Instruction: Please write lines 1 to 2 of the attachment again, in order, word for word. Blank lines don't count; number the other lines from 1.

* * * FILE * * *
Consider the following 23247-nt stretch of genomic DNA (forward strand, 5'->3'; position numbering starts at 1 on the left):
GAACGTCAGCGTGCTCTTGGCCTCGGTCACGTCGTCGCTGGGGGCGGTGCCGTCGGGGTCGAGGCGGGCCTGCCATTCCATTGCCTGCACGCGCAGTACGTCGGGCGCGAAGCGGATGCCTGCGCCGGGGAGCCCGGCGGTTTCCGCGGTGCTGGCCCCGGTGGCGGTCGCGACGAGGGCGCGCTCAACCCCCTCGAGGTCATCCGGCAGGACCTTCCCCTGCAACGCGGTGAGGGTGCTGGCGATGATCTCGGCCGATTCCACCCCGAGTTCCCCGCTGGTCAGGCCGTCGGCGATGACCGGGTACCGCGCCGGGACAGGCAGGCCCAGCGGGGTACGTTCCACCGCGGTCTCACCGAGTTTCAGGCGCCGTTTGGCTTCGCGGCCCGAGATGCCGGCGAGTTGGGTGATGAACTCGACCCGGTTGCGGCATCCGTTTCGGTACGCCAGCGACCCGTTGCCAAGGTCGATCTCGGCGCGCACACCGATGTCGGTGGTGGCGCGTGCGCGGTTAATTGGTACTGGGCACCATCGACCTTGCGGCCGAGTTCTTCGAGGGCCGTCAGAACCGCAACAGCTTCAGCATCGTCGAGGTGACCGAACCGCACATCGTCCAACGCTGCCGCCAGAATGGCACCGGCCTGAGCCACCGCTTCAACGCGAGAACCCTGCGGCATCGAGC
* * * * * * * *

Consider the following 23247-nt stretch of genomic DNA (forward strand, 5'->3'; position numbering starts at 1 on the left):
GAACGTCAGCGTGCTCTTGGCCTCGGTCACGTCGTCGCTGGGGGCGGTGCCGTCGGGGTCGAGGCGGGCCTGCCATTCCATTGCCTGCACGCGCAGTACGTCGGGCGCGAAGCGGATGCCTGCGCCGGGGAGCCCGGCGGTTTCCGCGGTGCTGGCCCCGGTGGCGGTCGCGACGAGGGCGCGCTCAACCCCCTCGAGGTCATCCGGCAGGACCTTCCCCTGCAACGCGGTGAGGGTGCTGGCGATGATCTCGGCCGATTCCACCCCGAGTTCCCCGCTGGTCAGGCCGTCGGCGATGACCGGGTACCGCGCCGGGACAGGCAGGCCCAGCGGGGTACGTTCCACCGCGGTCTCACCGAGTTTCAGGCGCCGTTTGGCTTCGCGGCCCGAGATGCCGGCGAGTTGGGTGATGAACTCGACCCGGTTGCGGCATCCGTTTCGGTACGCCAGCGACCCGTTGCCAAGGTCGATCTCGGCGCGCACACCGATGTCGGTGGTGGCGCGTGCGCGGTTAATTGGTACTGGGCACCATCGACCTTGCGGCCGAGTTCTTCGAGGGCCGTCAGAACCGCAACAGCTTCAGCATCGTCGAGGTGACCGAACCGCACATCGTCCAACGCTGCCGCCAGAATGGCACCGGCCTGAGCCACCGCTTCAACGCGAGAACCCTGCGGCATCGAGC